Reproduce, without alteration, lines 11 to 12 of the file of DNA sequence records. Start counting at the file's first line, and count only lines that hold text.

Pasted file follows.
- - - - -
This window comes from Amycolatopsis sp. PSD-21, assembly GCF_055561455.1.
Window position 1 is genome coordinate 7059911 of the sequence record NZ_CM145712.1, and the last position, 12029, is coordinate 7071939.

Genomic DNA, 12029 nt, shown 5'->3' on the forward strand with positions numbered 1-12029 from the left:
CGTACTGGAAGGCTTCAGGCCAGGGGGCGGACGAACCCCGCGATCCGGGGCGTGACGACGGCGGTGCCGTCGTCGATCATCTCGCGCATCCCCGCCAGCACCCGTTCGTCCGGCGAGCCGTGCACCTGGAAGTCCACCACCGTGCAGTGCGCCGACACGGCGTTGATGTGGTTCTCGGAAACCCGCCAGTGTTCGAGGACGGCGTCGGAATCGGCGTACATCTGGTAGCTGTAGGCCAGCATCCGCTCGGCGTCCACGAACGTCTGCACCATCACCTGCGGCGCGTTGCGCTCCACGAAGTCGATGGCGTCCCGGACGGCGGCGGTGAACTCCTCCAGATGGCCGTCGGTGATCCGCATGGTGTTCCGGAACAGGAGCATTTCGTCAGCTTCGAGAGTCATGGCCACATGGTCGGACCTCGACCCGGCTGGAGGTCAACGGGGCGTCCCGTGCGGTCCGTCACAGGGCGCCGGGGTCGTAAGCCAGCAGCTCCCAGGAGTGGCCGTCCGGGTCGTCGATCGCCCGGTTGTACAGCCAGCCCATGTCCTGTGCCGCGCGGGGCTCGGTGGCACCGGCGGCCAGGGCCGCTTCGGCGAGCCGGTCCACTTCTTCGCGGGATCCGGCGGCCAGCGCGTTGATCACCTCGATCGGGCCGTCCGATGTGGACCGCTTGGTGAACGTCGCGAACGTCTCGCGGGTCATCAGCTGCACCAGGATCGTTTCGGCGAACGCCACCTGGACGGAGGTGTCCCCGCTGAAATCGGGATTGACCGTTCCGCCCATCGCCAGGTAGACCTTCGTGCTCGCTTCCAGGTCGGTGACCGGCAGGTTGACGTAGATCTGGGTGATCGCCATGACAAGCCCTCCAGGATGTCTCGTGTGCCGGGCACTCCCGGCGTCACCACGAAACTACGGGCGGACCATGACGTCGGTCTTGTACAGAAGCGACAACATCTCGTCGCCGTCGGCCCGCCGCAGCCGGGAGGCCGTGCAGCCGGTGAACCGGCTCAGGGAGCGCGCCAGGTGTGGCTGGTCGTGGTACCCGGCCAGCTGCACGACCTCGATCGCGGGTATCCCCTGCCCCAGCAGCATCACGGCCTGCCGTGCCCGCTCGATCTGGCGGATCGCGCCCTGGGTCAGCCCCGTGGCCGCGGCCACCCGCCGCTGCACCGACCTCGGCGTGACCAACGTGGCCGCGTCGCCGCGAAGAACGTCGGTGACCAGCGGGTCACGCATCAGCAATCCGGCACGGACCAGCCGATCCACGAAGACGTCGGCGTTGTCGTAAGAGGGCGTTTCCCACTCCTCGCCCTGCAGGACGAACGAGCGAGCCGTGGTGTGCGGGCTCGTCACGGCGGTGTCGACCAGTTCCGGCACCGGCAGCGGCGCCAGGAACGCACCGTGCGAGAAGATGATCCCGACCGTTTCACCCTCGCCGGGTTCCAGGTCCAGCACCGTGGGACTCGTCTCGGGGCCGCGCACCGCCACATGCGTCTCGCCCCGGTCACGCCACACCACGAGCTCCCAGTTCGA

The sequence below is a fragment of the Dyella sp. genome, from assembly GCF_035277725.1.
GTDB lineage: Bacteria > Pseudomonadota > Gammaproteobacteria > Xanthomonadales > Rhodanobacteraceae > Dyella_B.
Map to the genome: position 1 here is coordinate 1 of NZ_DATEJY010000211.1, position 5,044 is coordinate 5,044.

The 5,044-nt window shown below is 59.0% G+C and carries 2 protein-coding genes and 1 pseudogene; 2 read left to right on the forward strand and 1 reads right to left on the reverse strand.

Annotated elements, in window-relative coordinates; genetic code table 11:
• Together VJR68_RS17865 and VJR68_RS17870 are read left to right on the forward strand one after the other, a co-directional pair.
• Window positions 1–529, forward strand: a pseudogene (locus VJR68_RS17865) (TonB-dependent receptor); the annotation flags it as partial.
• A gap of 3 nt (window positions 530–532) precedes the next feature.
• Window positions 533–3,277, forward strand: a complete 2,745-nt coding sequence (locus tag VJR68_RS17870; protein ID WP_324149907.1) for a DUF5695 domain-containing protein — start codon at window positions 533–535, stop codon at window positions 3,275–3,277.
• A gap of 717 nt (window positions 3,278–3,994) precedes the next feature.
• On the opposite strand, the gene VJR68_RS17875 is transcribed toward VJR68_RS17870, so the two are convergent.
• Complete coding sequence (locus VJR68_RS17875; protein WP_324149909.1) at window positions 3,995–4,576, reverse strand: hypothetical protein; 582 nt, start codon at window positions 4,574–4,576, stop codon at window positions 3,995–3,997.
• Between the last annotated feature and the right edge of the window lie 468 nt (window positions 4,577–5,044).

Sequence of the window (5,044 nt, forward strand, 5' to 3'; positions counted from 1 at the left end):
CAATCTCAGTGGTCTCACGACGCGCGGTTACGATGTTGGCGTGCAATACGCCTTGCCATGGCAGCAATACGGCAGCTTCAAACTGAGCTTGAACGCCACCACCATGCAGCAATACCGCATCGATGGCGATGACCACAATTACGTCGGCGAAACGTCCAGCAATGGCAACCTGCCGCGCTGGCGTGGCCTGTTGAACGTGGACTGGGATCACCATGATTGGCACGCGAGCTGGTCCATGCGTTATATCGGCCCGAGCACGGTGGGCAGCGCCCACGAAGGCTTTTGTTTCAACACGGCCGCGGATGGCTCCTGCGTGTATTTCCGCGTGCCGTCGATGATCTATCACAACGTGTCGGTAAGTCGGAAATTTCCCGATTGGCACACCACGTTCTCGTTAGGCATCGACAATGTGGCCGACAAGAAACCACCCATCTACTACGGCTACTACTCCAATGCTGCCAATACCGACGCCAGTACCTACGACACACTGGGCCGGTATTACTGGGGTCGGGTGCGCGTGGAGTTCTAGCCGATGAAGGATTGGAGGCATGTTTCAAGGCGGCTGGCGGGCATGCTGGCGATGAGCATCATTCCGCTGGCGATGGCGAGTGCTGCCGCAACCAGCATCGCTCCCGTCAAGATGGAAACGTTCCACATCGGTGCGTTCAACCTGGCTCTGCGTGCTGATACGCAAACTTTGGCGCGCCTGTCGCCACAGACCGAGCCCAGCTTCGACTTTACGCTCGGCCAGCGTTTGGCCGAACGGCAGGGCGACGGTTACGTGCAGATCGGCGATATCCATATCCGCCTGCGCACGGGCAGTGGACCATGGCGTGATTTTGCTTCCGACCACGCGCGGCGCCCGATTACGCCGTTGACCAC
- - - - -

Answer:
• Window positions 1–529, forward strand: a pseudogene (locus VJR68_RS17865) (TonB-dependent receptor); the annotation flags it as partial.
• A gap of 3 nt (window positions 530–532) precedes the next feature.